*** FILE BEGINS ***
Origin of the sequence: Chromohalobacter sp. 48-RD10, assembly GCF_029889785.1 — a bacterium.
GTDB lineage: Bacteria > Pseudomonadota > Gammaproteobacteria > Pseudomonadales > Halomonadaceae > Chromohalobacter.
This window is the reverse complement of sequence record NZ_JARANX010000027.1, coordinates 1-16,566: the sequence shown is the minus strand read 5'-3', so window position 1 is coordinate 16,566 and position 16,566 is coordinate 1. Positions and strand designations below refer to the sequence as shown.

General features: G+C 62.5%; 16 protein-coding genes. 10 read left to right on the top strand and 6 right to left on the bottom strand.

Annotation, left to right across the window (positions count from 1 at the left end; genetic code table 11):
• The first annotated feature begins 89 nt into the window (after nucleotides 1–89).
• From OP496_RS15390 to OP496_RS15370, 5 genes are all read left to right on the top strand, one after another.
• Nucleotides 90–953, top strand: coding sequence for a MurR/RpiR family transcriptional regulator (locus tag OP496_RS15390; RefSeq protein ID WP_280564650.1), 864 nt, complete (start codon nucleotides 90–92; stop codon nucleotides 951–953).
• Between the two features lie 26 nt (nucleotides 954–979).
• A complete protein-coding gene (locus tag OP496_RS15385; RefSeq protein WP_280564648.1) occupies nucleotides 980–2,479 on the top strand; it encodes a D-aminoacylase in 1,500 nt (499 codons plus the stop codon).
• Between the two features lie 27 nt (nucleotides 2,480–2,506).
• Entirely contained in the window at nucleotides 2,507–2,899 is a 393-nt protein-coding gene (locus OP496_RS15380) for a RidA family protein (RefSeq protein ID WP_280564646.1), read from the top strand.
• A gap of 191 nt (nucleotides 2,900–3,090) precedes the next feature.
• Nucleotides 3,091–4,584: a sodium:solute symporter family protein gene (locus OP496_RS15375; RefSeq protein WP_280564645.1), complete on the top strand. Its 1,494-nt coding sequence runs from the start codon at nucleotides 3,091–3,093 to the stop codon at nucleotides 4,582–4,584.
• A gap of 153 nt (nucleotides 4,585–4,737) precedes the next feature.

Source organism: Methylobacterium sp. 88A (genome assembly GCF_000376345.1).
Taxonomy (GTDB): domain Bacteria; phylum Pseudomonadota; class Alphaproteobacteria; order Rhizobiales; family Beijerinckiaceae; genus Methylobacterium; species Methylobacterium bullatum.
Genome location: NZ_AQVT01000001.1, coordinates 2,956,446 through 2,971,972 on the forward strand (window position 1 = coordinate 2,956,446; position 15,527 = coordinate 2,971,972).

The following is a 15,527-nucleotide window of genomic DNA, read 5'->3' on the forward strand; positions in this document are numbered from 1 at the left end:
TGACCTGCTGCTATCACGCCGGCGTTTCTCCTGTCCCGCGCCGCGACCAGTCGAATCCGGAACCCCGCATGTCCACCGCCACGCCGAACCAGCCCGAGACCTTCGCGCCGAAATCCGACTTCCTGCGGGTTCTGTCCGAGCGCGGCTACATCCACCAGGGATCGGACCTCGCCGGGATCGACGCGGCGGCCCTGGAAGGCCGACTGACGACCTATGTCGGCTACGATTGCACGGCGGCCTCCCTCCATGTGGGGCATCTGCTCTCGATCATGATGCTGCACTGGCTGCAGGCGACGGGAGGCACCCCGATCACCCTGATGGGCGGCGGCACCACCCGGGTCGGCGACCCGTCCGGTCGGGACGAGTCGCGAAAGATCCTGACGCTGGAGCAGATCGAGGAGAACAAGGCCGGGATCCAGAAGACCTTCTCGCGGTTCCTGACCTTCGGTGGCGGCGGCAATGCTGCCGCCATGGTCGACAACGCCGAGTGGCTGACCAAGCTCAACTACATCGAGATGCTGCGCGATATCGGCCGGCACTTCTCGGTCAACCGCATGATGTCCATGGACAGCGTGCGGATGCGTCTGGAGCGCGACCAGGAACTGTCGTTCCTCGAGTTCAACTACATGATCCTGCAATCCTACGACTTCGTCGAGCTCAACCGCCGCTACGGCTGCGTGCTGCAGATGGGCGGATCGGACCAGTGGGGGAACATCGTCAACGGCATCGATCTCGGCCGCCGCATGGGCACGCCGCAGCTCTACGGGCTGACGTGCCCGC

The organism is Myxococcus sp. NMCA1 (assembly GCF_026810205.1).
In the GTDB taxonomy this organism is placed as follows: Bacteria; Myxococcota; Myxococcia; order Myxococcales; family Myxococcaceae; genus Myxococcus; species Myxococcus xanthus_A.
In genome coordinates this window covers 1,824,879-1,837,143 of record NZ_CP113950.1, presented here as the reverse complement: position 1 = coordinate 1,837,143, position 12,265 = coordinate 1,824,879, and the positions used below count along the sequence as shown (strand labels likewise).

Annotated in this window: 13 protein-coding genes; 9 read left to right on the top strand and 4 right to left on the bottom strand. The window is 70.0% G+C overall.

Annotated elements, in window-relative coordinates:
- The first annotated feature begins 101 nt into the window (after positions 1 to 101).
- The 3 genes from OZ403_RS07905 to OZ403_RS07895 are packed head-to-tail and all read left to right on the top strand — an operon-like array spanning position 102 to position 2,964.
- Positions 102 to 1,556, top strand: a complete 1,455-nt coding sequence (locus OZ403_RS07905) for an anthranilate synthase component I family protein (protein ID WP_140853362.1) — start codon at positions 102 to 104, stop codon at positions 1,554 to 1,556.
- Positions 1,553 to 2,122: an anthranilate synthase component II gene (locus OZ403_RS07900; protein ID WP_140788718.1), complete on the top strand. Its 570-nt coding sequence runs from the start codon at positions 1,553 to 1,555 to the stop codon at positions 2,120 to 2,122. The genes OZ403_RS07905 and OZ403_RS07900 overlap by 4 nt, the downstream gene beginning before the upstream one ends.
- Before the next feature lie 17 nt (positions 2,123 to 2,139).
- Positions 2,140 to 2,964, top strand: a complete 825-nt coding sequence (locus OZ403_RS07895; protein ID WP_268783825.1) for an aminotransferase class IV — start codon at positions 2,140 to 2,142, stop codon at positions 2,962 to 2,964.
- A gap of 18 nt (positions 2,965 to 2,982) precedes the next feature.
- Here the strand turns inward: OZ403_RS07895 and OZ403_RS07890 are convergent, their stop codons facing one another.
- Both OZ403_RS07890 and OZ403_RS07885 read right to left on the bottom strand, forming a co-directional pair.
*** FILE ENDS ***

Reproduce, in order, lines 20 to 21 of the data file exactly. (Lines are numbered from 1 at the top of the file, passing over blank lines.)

TGACCTGCTGCTATCACGCCGGCGTTTCTCCTGTCCCGCGCCGCGACCAGTCGAATCCGGAACCCCGCATGTCCACCGCCACGCCGAACCAGCCCGAGACCTTCGCGCCGAAATCCGACTTCCTGCGGGTTCTGTCCGAGCGCGGCTACATCCACCAGGGATCGGACCTCGCCGGGATCGACGCGGCGGCCCTGGAAGGCCGACTGACGACCTATGTCGGCTACGATTGCACGGCGGCCTCCCTCCATGTGGGGCATCTGCTCTCGATCATGATGCTGCACTGGCTGCAGGCGACGGGAGGCACCCCGATCACCCTGATGGGCGGCGGCACCACCCGGGTCGGCGACCCGTCCGGTCGGGACGAGTCGCGAAAGATCCTGACGCTGGAGCAGATCGAGGAGAACAAGGCCGGGATCCAGAAGACCTTCTCGCGGTTCCTGACCTTCGGTGGCGGCGGCAATGCTGCCGCCATGGTCGACAACGCCGAGTGGCTGACCAAGCTCAACTACATCGAGATGCTGCGCGATATCGGCCGGCACTTCTCGGTCAACCGCATGATGTCCATGGACAGCGTGCGGATGCGTCTGGAGCGCGACCAGGAACTGTCGTTCCTCGAGTTCAACTACATGATCCTGCAATCCTACGACTTCGTCGAGCTCAACCGCCGCTACGGCTGCGTGCTGCAGATGGGCGGATCGGACCAGTGGGGGAACATCGTCAACGGCATCGATCTCGGCCGCCGCATGGGCACGCCGCAGCTCTACGGGCTGACGTGCCCGC

The organism is Myxococcus sp. NMCA1 (assembly GCF_026810205.1).